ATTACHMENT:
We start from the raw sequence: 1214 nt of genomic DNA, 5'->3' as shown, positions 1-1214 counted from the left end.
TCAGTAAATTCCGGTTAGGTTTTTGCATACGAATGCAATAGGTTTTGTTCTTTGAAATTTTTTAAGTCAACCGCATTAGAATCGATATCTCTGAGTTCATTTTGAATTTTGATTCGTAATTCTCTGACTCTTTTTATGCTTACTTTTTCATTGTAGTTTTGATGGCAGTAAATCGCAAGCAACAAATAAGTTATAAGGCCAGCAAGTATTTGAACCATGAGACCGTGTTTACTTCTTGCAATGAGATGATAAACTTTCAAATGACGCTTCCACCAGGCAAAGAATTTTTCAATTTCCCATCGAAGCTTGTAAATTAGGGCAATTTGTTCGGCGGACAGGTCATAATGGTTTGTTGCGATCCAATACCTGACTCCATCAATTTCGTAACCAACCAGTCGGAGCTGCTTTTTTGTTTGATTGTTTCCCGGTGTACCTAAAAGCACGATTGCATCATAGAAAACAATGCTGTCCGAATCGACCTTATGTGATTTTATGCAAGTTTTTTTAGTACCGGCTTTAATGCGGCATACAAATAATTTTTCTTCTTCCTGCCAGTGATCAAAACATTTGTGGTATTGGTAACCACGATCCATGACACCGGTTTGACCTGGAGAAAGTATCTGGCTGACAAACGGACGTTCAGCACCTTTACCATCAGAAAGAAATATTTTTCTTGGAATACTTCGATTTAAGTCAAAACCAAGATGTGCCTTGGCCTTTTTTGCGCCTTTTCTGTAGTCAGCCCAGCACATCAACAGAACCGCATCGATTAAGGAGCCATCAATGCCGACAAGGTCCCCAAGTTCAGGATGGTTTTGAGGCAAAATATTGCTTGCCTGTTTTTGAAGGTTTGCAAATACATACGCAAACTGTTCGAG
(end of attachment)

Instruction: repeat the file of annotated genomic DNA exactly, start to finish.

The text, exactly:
We start from the raw sequence: 1214 nt of genomic DNA, 5'->3' as shown, positions 1-1214 counted from the left end.
TCAGTAAATTCCGGTTAGGTTTTTGCATACGAATGCAATAGGTTTTGTTCTTTGAAATTTTTTAAGTCAACCGCATTAGAATCGATATCTCTGAGTTCATTTTGAATTTTGATTCGTAATTCTCTGACTCTTTTTATGCTTACTTTTTCATTGTAGTTTTGATGGCAGTAAATCGCAAGCAACAAATAAGTTATAAGGCCAGCAAGTATTTGAACCATGAGACCGTGTTTACTTCTTGCAATGAGATGATAAACTTTCAAATGACGCTTCCACCAGGCAAAGAATTTTTCAATTTCCCATCGAAGCTTGTAAATTAGGGCAATTTGTTCGGCGGACAGGTCATAATGGTTTGTTGCGATCCAATACCTGACTCCATCAATTTCGTAACCAACCAGTCGGAGCTGCTTTTTTGTTTGATTGTTTCCCGGTGTACCTAAAAGCACGATTGCATCATAGAAAACAATGCTGTCCGAATCGACCTTATGTGATTTTATGCAAGTTTTTTTAGTACCGGCTTTAATGCGGCATACAAATAATTTTTCTTCTTCCTGCCAGTGATCAAAACATTTGTGGTATTGGTAACCACGATCCATGACACCGGTTTGACCTGGAGAAAGTATCTGGCTGACAAACGGACGTTCAGCACCTTTACCATCAGAAAGAAATATTTTTCTTGGAATACTTCGATTTAAGTCAAAACCAAGATGTGCCTTGGCCTTTTTTGCGCCTTTTCTGTAGTCAGCCCAGCACATCAACAGAACCGCATCGATTAAGGAGCCATCAATGCCGACAAGGTCCCCAAGTTCAGGATGGTTTTGAGGCAAAATATTGCTTGCCTGTTTTTGAAGGTTTGCAAATACATACGCAAACTGTTCGAG